To the Editor: We read the concerns of Mr Sabour (1) with some interest. In our study (2), we essentially analyzed the agreement of body-scanner measurements between three repetitive assessments by the same observer (intra-observer reliability) and between body-scanner measurements and corresponding measurements of classical anthropometry if available (validity).
All analyzed measurements are quantitative. Except intra/interclass correlation coefficients, all statistical measures proposed by Sabour are designed for binary/categorical variables and cannot be applied in our situation. Moreover, proposed measures like sensitivity, specificity, etc, have nothing to do with agreement.
Intra-class correlation coefficient cannot be used in our situation either, because our data are paired. We used concordance correlation coefficients (CCCs) to assess agreement in our study. This measure is maximal if there are no biases, no differences in the variances, and if there exist perfect correlations between two or more paired measurement series. The author also proposed interclass correlation as an alternative measure here, which, however, is less stringent than the CCC.
The concerns expressed by the author in paragraph 3 of his letter are obscure. There is no recognizable concept of “concordance and discordance cells” in our situation. Concordance is quantitatively assessed in our situation and not by tables. The author claims that CCC<0.5 is like “Flipping a coin.” Again, it appears that the author mixed up concepts and we would like to refer to the literature (3, 4, 5) where the statistical properties of the CCC are explained in detail. A short explanation is given in our Methods section.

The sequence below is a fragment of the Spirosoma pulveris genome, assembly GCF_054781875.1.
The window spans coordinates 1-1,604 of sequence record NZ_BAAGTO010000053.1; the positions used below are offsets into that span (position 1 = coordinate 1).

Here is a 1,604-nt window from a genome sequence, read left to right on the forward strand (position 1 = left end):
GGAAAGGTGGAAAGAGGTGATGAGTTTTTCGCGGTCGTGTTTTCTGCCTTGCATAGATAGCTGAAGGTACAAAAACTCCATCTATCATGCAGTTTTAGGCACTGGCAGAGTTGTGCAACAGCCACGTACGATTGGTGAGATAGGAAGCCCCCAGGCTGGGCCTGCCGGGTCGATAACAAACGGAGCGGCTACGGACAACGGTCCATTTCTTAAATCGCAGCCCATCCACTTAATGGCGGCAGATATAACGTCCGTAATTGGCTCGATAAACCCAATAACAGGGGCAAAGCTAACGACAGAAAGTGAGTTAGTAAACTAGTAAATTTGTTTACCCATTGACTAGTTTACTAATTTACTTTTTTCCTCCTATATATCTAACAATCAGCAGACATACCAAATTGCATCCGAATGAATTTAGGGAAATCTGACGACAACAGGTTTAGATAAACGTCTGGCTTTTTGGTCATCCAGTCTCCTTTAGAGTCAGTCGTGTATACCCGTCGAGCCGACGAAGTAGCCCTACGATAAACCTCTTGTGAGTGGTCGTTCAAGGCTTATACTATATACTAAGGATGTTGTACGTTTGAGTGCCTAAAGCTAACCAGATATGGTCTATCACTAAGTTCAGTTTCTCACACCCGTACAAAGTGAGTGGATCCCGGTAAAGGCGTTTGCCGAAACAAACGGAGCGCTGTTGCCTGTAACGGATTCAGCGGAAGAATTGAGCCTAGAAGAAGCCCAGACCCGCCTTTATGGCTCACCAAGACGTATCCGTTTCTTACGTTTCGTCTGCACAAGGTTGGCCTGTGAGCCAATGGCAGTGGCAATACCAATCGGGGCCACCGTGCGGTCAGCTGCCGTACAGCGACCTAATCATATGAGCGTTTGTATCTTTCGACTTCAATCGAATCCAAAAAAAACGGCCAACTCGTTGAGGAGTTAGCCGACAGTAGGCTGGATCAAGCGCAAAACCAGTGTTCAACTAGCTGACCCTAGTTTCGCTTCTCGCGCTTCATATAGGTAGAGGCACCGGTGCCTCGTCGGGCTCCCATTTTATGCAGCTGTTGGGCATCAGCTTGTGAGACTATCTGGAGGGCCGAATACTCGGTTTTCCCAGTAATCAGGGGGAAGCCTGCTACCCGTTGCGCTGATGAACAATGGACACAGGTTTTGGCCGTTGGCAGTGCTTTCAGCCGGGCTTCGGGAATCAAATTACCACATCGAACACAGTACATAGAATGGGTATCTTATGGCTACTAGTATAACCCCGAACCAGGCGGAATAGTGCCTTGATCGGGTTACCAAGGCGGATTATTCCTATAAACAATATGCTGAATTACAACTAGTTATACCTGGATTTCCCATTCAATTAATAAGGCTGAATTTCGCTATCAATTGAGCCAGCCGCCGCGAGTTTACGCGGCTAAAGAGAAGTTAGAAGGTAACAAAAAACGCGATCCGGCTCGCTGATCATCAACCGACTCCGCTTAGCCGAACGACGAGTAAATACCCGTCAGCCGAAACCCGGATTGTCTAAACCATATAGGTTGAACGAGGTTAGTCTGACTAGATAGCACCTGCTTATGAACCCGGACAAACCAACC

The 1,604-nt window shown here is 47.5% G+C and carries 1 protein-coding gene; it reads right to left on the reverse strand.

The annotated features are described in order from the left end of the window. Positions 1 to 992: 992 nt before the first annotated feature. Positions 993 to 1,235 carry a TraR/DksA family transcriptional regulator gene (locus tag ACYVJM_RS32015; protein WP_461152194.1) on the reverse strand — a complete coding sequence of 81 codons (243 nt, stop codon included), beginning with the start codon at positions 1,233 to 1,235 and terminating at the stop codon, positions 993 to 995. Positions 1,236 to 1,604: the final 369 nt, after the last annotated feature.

In the letter by Sabour, our research paper was cited as follows: “Based on their results, intra-observer reliability of both techniques is “excellent” (OCCC≥0.9). However, neck and thigh circumference a “good” (CCC≥0.7) and head circumference a “low” (CCC<0.5; Flipping a coin!) degree of concordance over the complete study population.” This does not correctly represent the content of our paper. The statements regarding neck, thigh, and head circumference are taken from our validity analysis—i.e., agreement of conventional with laser-based anthropometry—and not from the intra-observer reliability analysis as claimed by the author.
In summary, we are confident that we used appropriate statistics for our analyses and that conclusions thereon are correct.
This publication is supported by LIFE—Leipzig Research Centre for Civilization Diseases. LIFE is supported by the European Union, by the European Regional Development Fund (ERDF), and by funds from the Free State of Saxony in the context of the excellence initiative.